Issuing long-term bonds represents an important source of financing for many large companies. The accounting term bond payable is used to categorize the payments due when a company issues an indenture or enters into a contract that represents a promise to pay. Since bonds payable represent a long term obligation of the company, they are shown in the long term liabilities section of the balance sheet.
A company can issue bonds, and therefore bonds payable, that have different rules or features. Generally, the obligation under bonds payable takes one of the following two forms:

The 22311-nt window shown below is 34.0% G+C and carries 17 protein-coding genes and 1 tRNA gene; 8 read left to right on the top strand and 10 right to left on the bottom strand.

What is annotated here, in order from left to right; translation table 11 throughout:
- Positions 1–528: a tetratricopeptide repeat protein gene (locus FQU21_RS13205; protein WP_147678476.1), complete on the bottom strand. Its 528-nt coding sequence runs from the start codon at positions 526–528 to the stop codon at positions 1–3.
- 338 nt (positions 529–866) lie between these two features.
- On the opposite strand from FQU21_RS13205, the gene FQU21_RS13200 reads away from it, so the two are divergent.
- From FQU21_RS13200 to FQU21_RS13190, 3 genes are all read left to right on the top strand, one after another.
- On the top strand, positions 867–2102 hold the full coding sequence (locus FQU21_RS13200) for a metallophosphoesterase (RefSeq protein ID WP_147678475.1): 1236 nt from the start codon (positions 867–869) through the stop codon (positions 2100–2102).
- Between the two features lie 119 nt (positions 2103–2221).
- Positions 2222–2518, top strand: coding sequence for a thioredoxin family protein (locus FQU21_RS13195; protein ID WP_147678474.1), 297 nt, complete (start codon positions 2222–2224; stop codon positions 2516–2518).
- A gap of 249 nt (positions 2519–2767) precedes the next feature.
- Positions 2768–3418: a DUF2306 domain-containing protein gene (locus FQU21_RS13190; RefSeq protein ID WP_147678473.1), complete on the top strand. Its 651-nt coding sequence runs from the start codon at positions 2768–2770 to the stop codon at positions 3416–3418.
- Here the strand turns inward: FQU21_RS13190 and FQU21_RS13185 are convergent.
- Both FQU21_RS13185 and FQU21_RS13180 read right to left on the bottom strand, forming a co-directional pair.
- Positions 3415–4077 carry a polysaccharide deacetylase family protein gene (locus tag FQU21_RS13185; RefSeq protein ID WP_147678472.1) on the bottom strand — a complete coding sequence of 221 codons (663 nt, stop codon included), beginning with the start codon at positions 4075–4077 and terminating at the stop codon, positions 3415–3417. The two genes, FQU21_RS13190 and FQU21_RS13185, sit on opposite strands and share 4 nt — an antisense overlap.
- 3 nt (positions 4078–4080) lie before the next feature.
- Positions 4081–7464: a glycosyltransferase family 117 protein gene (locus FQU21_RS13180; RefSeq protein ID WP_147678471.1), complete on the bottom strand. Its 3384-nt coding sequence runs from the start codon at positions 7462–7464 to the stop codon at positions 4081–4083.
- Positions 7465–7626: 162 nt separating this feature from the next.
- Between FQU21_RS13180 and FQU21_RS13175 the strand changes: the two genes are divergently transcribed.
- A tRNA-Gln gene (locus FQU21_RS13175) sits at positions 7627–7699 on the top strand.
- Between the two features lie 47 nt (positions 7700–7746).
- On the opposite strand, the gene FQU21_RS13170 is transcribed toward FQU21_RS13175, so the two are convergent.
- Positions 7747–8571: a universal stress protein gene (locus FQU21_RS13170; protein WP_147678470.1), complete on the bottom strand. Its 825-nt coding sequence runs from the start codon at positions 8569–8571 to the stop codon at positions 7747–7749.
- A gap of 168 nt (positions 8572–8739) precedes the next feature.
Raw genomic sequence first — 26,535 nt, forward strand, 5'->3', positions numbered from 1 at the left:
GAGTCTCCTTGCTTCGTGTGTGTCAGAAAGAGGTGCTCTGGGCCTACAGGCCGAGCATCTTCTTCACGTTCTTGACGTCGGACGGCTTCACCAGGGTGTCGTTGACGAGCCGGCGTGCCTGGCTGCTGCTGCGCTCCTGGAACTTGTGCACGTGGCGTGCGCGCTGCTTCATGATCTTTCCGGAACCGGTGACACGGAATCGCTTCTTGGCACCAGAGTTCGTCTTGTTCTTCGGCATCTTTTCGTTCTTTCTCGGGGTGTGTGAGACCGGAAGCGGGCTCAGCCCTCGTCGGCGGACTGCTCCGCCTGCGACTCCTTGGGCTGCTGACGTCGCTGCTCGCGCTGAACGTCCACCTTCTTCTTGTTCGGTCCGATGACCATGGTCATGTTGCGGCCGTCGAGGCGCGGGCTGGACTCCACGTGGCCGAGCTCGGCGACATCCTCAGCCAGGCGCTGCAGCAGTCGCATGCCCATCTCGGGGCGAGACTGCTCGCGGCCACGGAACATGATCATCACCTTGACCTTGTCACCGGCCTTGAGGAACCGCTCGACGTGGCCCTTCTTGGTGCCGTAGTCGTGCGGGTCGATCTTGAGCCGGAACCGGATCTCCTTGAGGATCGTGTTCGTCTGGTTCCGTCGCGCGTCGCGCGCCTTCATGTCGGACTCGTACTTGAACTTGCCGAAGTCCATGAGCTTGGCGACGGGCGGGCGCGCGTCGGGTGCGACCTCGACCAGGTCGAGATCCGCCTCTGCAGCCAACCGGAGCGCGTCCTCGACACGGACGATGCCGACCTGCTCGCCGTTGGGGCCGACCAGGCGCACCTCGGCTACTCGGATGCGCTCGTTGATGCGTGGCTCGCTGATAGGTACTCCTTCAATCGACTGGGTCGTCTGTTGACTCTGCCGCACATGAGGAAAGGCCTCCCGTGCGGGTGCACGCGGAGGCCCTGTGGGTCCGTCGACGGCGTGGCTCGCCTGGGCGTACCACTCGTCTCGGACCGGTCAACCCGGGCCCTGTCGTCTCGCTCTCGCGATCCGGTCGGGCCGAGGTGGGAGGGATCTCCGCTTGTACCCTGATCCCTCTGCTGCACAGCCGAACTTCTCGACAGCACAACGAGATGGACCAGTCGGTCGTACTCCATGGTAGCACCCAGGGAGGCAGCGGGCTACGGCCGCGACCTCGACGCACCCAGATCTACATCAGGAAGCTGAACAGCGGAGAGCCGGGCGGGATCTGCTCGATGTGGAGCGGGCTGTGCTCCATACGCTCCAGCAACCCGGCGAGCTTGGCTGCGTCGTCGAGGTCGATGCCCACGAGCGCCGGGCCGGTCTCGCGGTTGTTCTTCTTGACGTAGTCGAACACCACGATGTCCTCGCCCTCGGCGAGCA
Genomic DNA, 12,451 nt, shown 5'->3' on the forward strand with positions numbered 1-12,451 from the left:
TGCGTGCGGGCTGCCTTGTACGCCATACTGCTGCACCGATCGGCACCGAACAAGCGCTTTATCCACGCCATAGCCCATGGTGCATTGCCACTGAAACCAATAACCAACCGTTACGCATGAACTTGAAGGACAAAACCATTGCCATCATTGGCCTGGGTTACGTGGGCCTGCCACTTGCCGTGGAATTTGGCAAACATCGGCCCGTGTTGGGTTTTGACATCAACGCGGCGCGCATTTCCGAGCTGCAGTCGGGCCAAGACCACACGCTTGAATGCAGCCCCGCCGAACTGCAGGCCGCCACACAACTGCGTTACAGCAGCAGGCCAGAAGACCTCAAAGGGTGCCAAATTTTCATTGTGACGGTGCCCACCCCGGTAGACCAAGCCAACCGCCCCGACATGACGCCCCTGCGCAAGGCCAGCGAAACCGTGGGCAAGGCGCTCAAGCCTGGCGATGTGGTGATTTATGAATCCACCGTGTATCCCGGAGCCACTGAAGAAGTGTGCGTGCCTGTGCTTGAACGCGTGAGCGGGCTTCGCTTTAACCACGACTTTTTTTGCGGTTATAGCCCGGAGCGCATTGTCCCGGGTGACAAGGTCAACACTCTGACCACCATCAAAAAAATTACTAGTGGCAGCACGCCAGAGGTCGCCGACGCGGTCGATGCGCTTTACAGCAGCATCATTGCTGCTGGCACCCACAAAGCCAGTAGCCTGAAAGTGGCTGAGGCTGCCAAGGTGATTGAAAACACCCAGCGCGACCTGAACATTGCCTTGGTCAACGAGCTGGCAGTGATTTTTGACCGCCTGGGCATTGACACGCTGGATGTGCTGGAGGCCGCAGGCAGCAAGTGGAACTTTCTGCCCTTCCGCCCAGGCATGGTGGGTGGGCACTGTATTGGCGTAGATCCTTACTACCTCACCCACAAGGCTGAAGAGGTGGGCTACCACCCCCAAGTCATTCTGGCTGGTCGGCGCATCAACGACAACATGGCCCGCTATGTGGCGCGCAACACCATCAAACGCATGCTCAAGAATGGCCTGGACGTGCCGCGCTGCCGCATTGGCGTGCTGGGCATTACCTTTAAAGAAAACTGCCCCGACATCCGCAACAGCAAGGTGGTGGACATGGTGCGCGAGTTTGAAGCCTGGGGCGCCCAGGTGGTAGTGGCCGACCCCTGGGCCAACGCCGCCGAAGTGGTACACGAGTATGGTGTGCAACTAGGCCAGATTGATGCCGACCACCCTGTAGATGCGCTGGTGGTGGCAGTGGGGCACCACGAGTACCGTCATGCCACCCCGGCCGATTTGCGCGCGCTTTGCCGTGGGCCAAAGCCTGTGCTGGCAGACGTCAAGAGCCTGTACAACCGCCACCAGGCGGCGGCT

- Interest charges on the bond, which will be paid to the bondholder at a specified rate and frequency.
- A fixed value to the bondholder, which represents the face value of the bond, where payment occurs on a specified maturity date.
While the liability associated with this debt appears on the balance sheet, the payment of interest due on bonds flows through the income statement as interest expense.